As far as your other remarks are concerned, I shall only demur about the character-building claim: I know all about the odd Satyendra Dubey types, but I have had to deal with IITians all my life, including people who graduated two or three decades ago, and as a rule, they have left me unimpressed, if not always disgusted. Much worse than they, of course, are their parents and their wives - but that is another story. And very few of the characters I most admire in contemporary India are IITians, as you know, too.

I wish you had written a little more about the movie as a movie, though.

As for smoking pot and suchlike, I am entirely in agreement that there are far worse things that 'nice' people do, and I should know!

Suvro Chatterjee said...

And I am amused to see that you have enabled comment moderation. Obviously you too have gotten sick of too much pointless garbage pouring in...

ScrewDriver said...

I saw the movie... I liked it .period. Somehow I am not able to relate to it that much.
Like you i would not seek to distance myself from the "centres of excellence". Havent been to IIMs so cant say much about it but I do strongly believe that IIT did educate me in a long way, and perhaps that had least to do with so called text bookish education.
The problem is by the time most of us do realize what we do want to do with our lives we are halfway through doing something else. From there to change and go somewhere is requires courage dedication and opportunity. I was in the same situation as you were in class 12 absolutely clueless what i would like to do in the future.
Most of the children in India see the future through their parents eyes. is that wrong ? I dont think so? In India as you pointed out financial security is a burning factor which is not present atleast in Europe. To change this even the economy needs an upheavel .. something which i am completely unsure of.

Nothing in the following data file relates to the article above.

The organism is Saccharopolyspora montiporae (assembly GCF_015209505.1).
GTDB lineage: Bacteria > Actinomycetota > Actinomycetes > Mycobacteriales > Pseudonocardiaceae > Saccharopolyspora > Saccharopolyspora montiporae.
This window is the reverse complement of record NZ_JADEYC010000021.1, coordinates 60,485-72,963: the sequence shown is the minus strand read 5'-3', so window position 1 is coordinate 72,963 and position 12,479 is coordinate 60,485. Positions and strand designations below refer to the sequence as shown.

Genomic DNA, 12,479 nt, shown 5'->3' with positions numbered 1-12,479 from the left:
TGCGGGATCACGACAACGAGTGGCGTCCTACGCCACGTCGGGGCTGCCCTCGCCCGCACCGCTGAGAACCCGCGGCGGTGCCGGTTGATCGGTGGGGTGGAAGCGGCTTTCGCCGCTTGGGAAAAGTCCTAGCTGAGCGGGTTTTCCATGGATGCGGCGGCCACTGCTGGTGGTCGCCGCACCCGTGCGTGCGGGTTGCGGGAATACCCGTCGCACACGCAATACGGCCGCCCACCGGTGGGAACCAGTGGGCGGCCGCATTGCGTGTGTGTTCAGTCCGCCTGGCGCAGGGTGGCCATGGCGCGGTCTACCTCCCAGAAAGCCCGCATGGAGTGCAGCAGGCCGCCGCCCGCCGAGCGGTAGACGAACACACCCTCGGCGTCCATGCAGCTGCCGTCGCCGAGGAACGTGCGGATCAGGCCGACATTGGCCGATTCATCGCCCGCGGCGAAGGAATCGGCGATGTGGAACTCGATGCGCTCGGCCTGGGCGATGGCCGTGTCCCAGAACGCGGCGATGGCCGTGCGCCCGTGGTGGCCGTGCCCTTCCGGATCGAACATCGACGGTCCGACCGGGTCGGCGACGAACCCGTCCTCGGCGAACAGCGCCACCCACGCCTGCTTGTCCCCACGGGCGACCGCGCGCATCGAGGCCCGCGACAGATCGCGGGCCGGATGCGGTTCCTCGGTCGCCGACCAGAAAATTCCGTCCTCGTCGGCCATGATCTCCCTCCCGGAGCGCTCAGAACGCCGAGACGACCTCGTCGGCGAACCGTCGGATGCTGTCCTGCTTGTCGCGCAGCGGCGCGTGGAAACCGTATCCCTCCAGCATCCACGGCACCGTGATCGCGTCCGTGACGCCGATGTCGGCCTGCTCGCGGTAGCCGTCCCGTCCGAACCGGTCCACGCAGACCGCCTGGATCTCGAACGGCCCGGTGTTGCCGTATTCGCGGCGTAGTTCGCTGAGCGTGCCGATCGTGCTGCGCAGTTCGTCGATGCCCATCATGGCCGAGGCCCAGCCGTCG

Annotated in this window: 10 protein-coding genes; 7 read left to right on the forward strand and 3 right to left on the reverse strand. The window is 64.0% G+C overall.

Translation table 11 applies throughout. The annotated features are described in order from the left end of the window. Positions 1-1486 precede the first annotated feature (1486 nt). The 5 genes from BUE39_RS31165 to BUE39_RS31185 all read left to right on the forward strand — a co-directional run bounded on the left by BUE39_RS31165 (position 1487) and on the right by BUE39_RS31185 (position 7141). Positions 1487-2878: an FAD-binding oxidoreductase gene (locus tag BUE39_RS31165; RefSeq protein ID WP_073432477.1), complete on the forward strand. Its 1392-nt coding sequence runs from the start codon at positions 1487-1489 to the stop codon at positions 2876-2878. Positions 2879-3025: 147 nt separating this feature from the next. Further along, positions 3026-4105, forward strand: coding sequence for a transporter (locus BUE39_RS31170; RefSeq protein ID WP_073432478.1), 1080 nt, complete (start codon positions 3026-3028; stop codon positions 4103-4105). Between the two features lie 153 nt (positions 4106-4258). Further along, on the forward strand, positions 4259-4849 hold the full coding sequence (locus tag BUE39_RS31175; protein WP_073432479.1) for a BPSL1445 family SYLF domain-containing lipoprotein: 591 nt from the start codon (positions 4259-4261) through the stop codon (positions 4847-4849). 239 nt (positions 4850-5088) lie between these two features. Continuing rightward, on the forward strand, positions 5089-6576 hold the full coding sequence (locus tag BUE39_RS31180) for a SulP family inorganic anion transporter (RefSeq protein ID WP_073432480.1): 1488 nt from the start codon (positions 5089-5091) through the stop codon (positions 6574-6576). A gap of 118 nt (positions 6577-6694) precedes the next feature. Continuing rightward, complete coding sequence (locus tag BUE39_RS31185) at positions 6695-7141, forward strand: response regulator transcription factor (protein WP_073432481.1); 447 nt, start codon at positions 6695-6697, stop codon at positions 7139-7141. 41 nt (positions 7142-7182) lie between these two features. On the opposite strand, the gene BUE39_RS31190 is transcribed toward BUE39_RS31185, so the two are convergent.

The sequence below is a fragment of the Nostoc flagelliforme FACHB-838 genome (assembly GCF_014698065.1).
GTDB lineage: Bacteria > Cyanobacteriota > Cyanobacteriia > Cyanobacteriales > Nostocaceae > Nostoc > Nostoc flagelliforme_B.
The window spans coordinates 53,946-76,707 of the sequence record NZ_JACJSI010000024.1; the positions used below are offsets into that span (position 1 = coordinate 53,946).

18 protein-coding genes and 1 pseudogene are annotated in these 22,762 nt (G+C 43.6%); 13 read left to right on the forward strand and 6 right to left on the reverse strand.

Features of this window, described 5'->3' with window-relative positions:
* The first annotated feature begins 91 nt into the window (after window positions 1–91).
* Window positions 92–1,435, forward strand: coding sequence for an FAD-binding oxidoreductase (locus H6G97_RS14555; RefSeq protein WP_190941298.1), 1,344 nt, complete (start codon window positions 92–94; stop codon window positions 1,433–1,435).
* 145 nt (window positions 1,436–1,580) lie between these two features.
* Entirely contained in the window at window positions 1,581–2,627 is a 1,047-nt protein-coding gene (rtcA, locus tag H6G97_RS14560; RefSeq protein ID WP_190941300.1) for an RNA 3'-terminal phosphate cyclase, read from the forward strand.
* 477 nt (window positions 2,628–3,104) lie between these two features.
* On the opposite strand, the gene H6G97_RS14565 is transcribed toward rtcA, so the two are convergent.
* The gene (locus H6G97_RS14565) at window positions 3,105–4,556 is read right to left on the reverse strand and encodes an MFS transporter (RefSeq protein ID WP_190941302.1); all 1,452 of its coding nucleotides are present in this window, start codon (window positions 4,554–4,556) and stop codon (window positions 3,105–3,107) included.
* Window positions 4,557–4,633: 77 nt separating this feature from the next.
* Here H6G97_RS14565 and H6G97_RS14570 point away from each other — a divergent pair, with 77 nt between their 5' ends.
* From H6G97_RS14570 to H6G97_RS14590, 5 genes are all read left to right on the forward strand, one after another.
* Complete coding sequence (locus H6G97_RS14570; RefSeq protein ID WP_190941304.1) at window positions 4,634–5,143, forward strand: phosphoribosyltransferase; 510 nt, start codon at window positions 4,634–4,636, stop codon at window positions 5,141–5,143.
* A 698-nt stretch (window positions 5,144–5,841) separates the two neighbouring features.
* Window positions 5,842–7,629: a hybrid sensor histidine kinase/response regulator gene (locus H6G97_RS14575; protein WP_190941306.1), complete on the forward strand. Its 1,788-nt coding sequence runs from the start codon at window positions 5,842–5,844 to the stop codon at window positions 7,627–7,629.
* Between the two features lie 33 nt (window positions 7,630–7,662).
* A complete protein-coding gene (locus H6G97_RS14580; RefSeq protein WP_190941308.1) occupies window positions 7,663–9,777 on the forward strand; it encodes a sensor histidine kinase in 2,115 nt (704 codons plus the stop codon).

Finally saying that centres of excellence do not give out people who are passionate about their work is complete bullshit. I see around me people loving the thing they do and command a lot of respect for that.

kb said...

Suvro, nice post. The movie was good, well, except for a few overdramatic incidents. I very much agree with your points and was thinking of blogging on a similar note. May be now I can just put a link to your post :)

Suvro Chatterjee said...

Here's a quote from Bertrand Russell that might interest Ayananghsha (who doesn't think it worth his while to keep in touch with me...):

"If all of us had listened to our parents, we would still have been swinging from the trees".

And by the way, I speak from a lifetime of experience that all those adult males who pee unashamedly by the roadside were taught by their 'good' mothers to do it when they were tiny tots.

Finally, financial hardship never stopped any man from doing what he truly wanted to do. I don't need to cite historical examples of the good and the great: I have proved it to my own satisfaction with my own life that it is greed and love of ease and security and social approbation and the refusal to think for oneself that stops people from shaping up their dreams and following them up - never financial insecurity.